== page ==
3 strategies to measure and improve customer retention on Shopify


This is a guest post by Ramon Bez. Ramon is the Content Marketing Manager at Compass, a partner of Bold Commerce. If you're interested in learning about our Bold Partner Program, you can find more details here.

If you attend one of Amazon’s corporate meetings, you’re likely to find one seat empty at the conference table. Jeff Bezos, the company’s CEO, informs attendees that they should imagine that the empty chair is occupied by the customer: the most important person in the room.

Bezos has also demanded thicker carbon boxes to ship all Amazon packages, even though there were no problems with the ones being used at the time. He wanted customers to reuse the boxes for other purposes, keeping Amazon’s brand visible in their homes for a longer period.

Screen Shot 2017-08-21 at 1.30.02 PM.pngJeff Bezos, Amazon’s CEO, and his extra sturdy carbon box

Such anecdotes about the iconic CEO illustrate his relentless pursuit of one important metric:
Customer Retention.

Bezos’s data-driven focus on customer retention has led him to take risks and innovate.

““We are comfortable planting seeds and waiting for them to grow into trees,”” says Bezos. ““We don’’t focus on the optics of the next quarter. We focus on what is going to be good for customers. I think this aspect of our culture is rare.””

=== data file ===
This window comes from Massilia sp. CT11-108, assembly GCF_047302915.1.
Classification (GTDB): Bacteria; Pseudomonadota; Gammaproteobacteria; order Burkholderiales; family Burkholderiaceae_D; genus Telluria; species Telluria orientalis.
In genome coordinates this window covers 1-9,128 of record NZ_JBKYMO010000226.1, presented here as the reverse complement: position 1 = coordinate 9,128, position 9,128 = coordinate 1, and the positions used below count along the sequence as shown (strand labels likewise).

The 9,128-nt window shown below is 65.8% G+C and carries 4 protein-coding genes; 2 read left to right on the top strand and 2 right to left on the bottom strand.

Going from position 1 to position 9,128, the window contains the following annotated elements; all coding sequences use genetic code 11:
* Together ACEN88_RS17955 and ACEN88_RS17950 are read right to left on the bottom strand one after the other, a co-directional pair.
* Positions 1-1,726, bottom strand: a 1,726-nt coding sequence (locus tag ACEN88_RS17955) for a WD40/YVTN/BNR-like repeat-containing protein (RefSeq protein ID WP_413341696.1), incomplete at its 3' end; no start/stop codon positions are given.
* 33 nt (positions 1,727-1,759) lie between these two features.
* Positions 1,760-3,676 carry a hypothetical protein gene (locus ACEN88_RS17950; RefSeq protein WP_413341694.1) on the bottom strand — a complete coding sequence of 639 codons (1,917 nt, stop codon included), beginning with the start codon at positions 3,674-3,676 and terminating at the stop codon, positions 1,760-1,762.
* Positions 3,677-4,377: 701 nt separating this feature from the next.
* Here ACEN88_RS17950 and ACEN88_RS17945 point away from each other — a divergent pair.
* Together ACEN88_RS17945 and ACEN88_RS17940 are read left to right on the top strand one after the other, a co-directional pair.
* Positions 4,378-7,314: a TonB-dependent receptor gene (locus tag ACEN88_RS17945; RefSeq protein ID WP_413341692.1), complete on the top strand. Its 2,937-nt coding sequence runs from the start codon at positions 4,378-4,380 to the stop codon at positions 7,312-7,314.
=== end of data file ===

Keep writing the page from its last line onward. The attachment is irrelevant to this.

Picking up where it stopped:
Though it’s rare, an outsized focus on customer retention is not unique to Amazon. Some of the most profitable companies today, such as Facebook, Apple and Zappos, focus most of their work on the customer experience to make sure they come back for more.

It’s surprising, then, to learn that so few eCommerce entrepreneurs follow in Bezos’s footsteps. Most spend the majority of their time and money acquiring new customers rather than keeping them happy.

This hurts online store profitability as it increases the pressure to bring in new customers. Often, these companies are losing them as quickly as they’re acquired, like a leaky bucket.

Screen Shot 2017-08-21 at 1.31.09 PM.png

At Compass, we pay extra attention to retention-related metrics. In this article, we’ll explain the three most important metrics for eCommerce Retention Rate and show some easy, actionable ways to improve them.

1. Returning Visitors

Returning visitors refers to the percentage of shoppers who return to your website after their first visit. A high rate is an indication that they had a good experience and came back for more.

How to measure it: Google Analytics displays a graph showing a percentage of returning users in the Audience Overview report. Compass benchmarks your returning visitors with companies similar to yours and gives you a color-coded graph showing how much you need to improve if you want to be among the top stores in your industry.

Screen Shot 2017-08-21 at 1.33.45 PM.png

Google Analytics’ Audience Report on the left, Compass’ Benchmark report on the right.

How to improve it: Our studies show that top-converting online stores use Retargeting to display ads about their products to visitors who have just visited their stores but haven’t made a purchase yet, to bring them back to their stores using Adroll or Facebook’s Retargeting pixel.